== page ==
Is there no compression support for large sized strings in Python?

Christopher Subich csubich.spam.block at spam.subich.block.com
Fri Dec 2 17:37:10 CET 2005


Fredrik Lundh wrote:
> Harald Karner wrote:

>>>python -c "print len('m' * ((2048*1024*1024)-1))"
>>
>>2147483647
> 
> 
> the string type uses the ob_size field to hold the string length, and
> ob_size is an integer:
> 
> $ more Include/object.h
>     ...
>     int ob_size; /* Number of items in variable part */
>     ...
> 
> anyone out there with an ILP64 system?

I have access to an itanium system with a metric ton of memory.  I 
-think- that the Python version is still only a 32-bit python, though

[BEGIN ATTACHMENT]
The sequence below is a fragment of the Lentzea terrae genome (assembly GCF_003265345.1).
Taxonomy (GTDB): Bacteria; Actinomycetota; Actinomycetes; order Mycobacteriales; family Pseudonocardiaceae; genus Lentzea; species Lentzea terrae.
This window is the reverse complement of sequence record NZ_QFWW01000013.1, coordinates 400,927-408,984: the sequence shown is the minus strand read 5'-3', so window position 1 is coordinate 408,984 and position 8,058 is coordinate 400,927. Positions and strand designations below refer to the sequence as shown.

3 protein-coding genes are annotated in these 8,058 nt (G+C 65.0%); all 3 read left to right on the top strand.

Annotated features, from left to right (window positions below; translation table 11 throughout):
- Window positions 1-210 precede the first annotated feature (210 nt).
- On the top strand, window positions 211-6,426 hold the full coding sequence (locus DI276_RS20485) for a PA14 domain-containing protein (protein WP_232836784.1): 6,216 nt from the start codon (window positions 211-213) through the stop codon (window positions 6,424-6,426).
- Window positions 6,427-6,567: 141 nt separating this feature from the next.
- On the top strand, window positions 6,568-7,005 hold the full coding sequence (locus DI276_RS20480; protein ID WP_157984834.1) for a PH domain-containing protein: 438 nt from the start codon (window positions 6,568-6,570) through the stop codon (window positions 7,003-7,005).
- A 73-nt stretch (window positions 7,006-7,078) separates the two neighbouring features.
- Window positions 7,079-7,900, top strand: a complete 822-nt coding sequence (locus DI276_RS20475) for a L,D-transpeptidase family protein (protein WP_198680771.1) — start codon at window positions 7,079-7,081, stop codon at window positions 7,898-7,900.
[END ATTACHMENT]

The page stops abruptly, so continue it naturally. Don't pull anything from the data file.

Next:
(any easy way of checking?).  Old version of Python, but I'm not the 
sysadmin and "I want to play around with python" isn't a good enough 
reason for an upgrade. :)


Python 2.2.3 (#1, Nov 12 2004, 13:02:04)
[GCC 3.2.3 20030502 (Red Hat Linux 3.2.3-42)] on linux2
Type "help", "copyright", "credits" or "license" for more information.
 >>> str = 'm'*2047*1024*1024 + 'n'*2047*1024*1024
 >>> len(str)
-2097152

Yes, that's a negative length.  And I don't really care about rebinding 
str for this demo. :)

 >>> str[0]
Traceback (most recent call last):
   File "<stdin>", line 1, in ?
IndexError: string index out of range
 >>> str[1]
Traceback (most recent call last):
   File "<stdin>", line 1, in ?
IndexError: string index out of range
 >>> str[-1]
Traceback (most recent call last):
   File "<stdin>", line 1, in ?
SystemError: error return without exception set
 >>> len(str[:])
-2097152
 >>> l = list(str)
 >>> len(l)
0
 >>> l
[]

The string is actually created -- top reports 4.0GB of memory usage.




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